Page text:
The next day was another rough one for her. So I sat in her room for most of it, making trips to the bathroom quite often because the chemo had really gotten to me.
Most of the time, we sat in silence. She wasn’t up to talking; knitting or crocheting either. It made me want to cry, to think that her treatments (whatever they were) had reduced her to a mere shell of herself.
She no longer attempted to wear her wig, and any caps that she made were sloppy and laced with blacks and grays. White had disappeared from her drawer of yarn altogether along with most of her other colors.
Dark rings circled beneath her eyes and she stared at the ceiling for a lot of the time I was there. Ms. Ryder paced.
So I sat in the desk chair beside her bed and tried to think of something to say to her to bring her back to the present. The only thing that came to mind was the song “Amazing Grace”. For the second time in three days, I sang the words to her.
For a minute after I’d finished singing it, she didn’t respond. Then, she turned her head toward me until she was looking right into my eyes.
And she smiled.
“Middle,” she said. “I’ll see you there someday, Middle.”
Ms. Ryder was immediately at her bedside, eyes wide. “Phoebe, stop speaking such nonsense. You’re not going anywhere.”
“Mom.” Phoenix stared at her and sighed. “Maybe you should get the doctor.”
Ms. Ryder’s eye grew even wider. She nearly flew from the room.
Then Phoenix turned back to me. “I have something for you under the couch cushions. You should get it.”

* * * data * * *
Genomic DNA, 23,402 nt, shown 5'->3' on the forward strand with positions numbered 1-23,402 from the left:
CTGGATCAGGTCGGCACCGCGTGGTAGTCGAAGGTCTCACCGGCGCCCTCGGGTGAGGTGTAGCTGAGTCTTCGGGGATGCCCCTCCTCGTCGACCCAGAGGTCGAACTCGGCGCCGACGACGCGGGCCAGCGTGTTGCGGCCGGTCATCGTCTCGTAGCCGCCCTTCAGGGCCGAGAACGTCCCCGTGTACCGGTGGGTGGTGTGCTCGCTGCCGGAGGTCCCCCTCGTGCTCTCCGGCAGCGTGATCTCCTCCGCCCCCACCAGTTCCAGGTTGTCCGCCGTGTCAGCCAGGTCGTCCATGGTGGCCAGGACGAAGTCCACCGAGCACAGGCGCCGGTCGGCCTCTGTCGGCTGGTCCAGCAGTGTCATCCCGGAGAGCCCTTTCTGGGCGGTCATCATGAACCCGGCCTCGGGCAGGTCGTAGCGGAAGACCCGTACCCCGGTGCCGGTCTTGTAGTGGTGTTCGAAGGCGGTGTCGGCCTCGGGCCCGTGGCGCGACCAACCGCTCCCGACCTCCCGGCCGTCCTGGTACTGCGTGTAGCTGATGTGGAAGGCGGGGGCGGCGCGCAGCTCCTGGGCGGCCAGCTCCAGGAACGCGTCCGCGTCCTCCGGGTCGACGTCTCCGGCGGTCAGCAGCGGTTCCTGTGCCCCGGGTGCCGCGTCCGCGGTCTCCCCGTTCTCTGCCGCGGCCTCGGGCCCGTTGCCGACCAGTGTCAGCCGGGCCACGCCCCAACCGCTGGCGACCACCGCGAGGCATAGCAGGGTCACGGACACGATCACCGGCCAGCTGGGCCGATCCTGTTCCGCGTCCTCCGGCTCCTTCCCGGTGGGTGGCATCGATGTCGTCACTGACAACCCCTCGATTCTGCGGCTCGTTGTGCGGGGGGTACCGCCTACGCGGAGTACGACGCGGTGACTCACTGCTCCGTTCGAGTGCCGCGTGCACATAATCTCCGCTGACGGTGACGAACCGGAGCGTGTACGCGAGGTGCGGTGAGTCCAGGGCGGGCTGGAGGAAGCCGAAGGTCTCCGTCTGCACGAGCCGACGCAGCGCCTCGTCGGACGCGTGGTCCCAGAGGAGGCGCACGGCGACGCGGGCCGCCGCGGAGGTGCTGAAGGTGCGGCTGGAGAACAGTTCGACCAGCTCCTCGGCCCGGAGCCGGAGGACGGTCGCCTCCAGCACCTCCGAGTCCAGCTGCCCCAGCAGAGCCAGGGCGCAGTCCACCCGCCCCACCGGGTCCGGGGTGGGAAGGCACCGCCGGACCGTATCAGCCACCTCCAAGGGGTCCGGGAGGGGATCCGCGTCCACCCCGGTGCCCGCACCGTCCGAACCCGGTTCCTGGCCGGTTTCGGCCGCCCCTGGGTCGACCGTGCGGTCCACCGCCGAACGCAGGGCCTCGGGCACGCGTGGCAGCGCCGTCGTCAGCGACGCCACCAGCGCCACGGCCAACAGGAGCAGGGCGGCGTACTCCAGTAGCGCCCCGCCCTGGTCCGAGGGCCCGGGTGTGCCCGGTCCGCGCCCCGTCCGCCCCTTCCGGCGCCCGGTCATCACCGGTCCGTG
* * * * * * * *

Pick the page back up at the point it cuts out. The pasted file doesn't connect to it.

I wasn’t sure if I should turn my back on her for even a minute, but I did as she said anyway. Her eyes had a certain urgency about them that I didn’t understand.
When I pulled out a ball of yarn from under the cushions she said, “Bring it here.”
I handed it to her and she pulled a sting loose on one end. The yarn ball unraveled into a three-foot long scarf. That’s when I realized what it really was. It was the braid I’d helped her make the first day she showed me how to weave her dark yarn into the colors. She had knitted it into a scarf.
There were new white strands that held the braid together and had transformed the twelve-foot long braid into a very thin scarf.
She handed the scarf to me and said, “I’ll see you there, Jove No-Middle-Name Caraway.” And she smiled for the second time I’d met her.
“Thank you.” It was all I could say. Because I already knew that she’d made up her mind that she was ready.
She reached for my hand and squeezed it. I told her hand in both of mine. “Thank you, Phoenix.” I managed a smile, but couldn’t hide the shine of coming tears from her.
“You saved me, Jove. Jesus saved me.” Her lip trembled once, but never wavered again as she said,
“He has come to take me home.”
Then she closed her eyes and her hand went limp in mine almost instantly.
I left before Ms. Ryder got back. I couldn’t bear to watch them try to revive her. She was at peace now. No more pain. No more suffering.
I knew I shouldn’t have been sad . . . at the very least, I should have been happy for her. As happy as I’d been when I found out that David had gone into remission.
But I still cried until Ms. Ryder came into my room that night while I was trying to watch the “Iron Man” movie one of the nurses had lent me.
All she could do was smile sadly and try not to cry as she handed me the scarf that I’d forgotten in Phoenix’s room when I left so quickly.
“She wanted you to have this.” She chewed her lip in an attempt to keep from sobbing, and could only say, “She told me that you were her best friend.”
I cried harder after that. But eventually went to sleep and woke in the morning with a horrible, dull ache in my chest.